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Irish Independent
Irish Independent
Paddy Agnew

Vatican keen to strike right tone for the funeral of Emeritus Pope Benedict XVI

Chairs outside St Peter’s Basilica in preparation for the funeral of Emeritus Pope Benedict XVI today. Photo: Kai Pfaffenbach/Reuters

Today’s funeral of Emeritus Pope Benedict XVI, in a ceremony celebrated by Pope Francis in the Vatican, represents a delicate balancing act for the mandarins of the Holy See.

Their task, and that of Pope Francis, is to ensure that Benedict, who died last Saturday aged 95, be buried with all the pomp, circumstance and honour befitting a devout man who was once pope while leaving no doubts in any minds that he has not, in any way, been pope since his astonishing resignation in 2013.

Benedict’s funeral, due to be celebrated in the Basilica of St Peter this morning, looks, at first glance, almost identical to the intense and emotional funeral of St John Paul II in 2005. In reality, though, as Holy See figures have reminded us this week, there are many differences.

For a start, when a pope dies, the bells in St Peter’s are rung to mark his passing.

This did not happen last weekend but, rather, on the evening of February 28, 2013, when Pope Benedict flew out of the Vatican in a white helicopter bound for the papal summer residence of Castel Gandolfo, on his last official day as pope.

Another of the rituals which traditionally mark the death of a pope, namely the destruction of the papal ring, known as the Fisherman’s Ring, did not happen last weekend, but rather back in 2013 immediately after the resignation.

Furthermore, when John Paul II’s body was moved to St Peter’s in 2005 to allow the faithful to pay their respects, it was done by the light of day in an impressive procession, with the late pope laid out on a crimson platform accompanied by Swiss Guards and the singing of the Litany of the Saints.

In contrast, Benedict’s “transfer” from the Mater Ecclesiae Monastery in the Vatican gardens to the Basilica in the pre-dawn dark of last Monday morning saw his body moved by hearse, accompanied by a small party of his household, including private secretary Georg Ganswein, before it entered the basilica by a small side door, rather than the main entrance steps.

Even today’s funeral mass bears minor, yet significant changes from the mass celebrated for John Paul II. Above all, in his prayers Francis will consign “the Emeritus Pope Benedict”, not “Pope Benedict”, to the “merciful love of God”.

To most of us, these could seem like meaningless, tiny details.

For the Holy See, they set out permanent and indelible markers regarding the canonical and historical status of Benedict.

Yet, many, if not all, of the traditional rituals of a pope’s funeral will be respected today.

For example, Benedict will be buried in that special, three-tier coffin of cypress wood, lead and elm wood, always used for popes.

Similarly, copies of all the medals and coins minted during his pontificate as well as his “rogito”, a brief account of his papacy, will be placed in the coffin, as with all popes.

On top of that, Benedict’s body has, as in the case of many other popes, been embalmed using the “thanatopraxis” technique that was used for John Paul II.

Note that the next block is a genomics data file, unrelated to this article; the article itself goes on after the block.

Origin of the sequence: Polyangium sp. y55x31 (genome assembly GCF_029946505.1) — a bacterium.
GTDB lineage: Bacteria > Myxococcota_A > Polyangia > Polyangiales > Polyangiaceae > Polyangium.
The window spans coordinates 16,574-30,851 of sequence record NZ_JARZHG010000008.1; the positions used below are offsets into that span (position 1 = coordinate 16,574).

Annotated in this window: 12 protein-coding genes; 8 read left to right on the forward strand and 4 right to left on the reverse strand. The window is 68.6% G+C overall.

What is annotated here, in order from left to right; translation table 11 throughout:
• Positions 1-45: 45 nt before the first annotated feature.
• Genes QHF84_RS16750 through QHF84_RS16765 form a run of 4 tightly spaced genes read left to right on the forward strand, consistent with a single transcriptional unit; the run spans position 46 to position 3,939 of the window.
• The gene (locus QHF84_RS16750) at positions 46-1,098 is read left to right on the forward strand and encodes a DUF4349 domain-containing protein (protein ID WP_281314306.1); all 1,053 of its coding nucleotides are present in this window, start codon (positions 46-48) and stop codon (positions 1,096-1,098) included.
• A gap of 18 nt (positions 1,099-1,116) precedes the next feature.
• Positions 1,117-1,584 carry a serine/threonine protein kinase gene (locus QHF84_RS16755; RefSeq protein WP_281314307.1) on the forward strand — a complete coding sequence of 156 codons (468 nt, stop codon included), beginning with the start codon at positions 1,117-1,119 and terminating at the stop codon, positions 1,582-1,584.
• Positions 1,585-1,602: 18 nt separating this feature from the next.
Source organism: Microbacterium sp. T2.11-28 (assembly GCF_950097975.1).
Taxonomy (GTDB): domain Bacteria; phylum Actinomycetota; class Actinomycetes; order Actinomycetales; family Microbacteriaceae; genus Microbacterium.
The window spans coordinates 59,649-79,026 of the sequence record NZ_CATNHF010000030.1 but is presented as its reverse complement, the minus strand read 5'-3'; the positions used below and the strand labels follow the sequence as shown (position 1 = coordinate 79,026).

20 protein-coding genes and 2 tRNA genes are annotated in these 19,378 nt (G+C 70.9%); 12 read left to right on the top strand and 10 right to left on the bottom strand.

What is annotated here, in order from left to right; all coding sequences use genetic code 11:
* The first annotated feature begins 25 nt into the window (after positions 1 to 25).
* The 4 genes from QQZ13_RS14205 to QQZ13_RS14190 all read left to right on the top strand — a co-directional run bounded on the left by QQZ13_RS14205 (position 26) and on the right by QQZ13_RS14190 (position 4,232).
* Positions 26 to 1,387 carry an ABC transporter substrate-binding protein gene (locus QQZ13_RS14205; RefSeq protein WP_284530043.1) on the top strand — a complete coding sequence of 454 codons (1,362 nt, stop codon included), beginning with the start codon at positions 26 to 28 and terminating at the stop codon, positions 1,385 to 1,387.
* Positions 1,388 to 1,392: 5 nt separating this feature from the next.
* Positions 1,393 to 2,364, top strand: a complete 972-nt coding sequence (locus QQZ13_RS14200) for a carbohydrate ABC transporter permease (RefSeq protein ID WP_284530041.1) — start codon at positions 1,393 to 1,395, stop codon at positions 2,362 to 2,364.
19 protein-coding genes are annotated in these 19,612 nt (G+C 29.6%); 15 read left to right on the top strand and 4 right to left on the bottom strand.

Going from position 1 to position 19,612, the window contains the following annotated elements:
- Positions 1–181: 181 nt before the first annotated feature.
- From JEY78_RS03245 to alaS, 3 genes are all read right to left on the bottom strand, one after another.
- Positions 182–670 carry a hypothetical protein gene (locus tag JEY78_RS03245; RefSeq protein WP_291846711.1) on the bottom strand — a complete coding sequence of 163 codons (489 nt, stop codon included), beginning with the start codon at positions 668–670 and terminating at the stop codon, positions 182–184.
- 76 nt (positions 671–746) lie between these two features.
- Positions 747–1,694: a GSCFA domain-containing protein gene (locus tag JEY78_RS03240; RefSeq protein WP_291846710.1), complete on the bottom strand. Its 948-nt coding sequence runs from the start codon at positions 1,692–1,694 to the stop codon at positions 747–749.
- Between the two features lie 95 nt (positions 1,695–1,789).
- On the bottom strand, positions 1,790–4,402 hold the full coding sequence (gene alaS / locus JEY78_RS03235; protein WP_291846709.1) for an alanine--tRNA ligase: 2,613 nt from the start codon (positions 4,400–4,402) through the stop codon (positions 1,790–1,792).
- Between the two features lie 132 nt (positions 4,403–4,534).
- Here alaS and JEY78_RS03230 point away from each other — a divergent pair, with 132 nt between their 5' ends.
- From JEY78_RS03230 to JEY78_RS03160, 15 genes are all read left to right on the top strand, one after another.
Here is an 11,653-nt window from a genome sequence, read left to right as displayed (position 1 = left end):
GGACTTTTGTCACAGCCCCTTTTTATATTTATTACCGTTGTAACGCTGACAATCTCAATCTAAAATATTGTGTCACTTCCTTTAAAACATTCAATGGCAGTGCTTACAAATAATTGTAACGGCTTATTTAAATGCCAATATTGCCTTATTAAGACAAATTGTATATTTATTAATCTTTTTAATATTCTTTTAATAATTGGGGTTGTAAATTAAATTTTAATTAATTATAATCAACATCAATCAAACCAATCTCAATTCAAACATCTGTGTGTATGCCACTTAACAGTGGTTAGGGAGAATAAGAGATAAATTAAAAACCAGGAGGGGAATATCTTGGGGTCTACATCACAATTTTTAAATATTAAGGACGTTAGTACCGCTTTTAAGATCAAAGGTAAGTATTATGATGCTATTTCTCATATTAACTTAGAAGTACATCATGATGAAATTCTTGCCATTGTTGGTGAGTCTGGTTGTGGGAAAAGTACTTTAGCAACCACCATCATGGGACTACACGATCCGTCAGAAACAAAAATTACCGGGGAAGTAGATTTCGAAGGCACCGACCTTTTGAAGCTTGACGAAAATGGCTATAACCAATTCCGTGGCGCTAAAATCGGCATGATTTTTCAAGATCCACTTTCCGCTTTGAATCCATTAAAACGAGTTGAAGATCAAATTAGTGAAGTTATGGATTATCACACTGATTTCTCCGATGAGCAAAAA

In the Eternal City itself, things are very different from the tumultuous scenes that marked 2005.

If 130,000 people have filed past Benedict’s body during this holiday week, more than 600,000 visited John Paul II on the three days of his lying in state.

Furthermore, an estimated two million people swarmed in and around the Vatican on the day of the latter’s funeral.

Today’s attendance seems sure to be much smaller.

While the Makers and Shakers of 2005, including three US presidents (George Bush, George W Bush and Bill Clinton) and many other heads of state attended that funeral, there will be only two “official” delegations today, those of Germany and Italy, to mark Bavarian Benedict’s two “home countries”.

Ireland will be represented by the Catholic Primate, Archbishop Eamon Martin, and by the Archbishop of Dublin, Dermot Farrell, as well as by the Irish Ambassador to the Holy See, Frances Collins.

In accordance with the strict wishes of the Vatican, all delegations have been limited.

Benedict’s death clearly represents a moment of genuine sorrow and loss for those many Catholics (and others) who admired his resolute defence of traditional Catholic teaching and values.

Yet, the suspicion that this funeral has become a sort of social media event struck your correspondent yesterday when I paid my respects to Benedict in St Peter’s.

As the “mourners” thronged past, one had the impression that many of them might well be tourists, in Rome for one of the busiest holiday weeks of the year.

My own ad hoc survey of those queuing up on Monday morning estimates that 80pc of those interviewed said they were paying their respects because they “just happened to be in Rome” on their holidays.

A final thought. For much of the last nine years of Benedict’s “Emeritus” papacy, the Catholic world has been worried there might have been a rivalry or a conflict of interest between the “two popes”.

Just as Benedict is about to be buried, that thought returned as private secretary Ganswein, in an interview with German Catholic paper, Die Tagespost, told us that Benedict’s heart had been “broken” by Francis’s 2021 Motu Proprio (edict) “Traditionis custodes” which limited the use of the Latin mass.

That story, too, will run and run.

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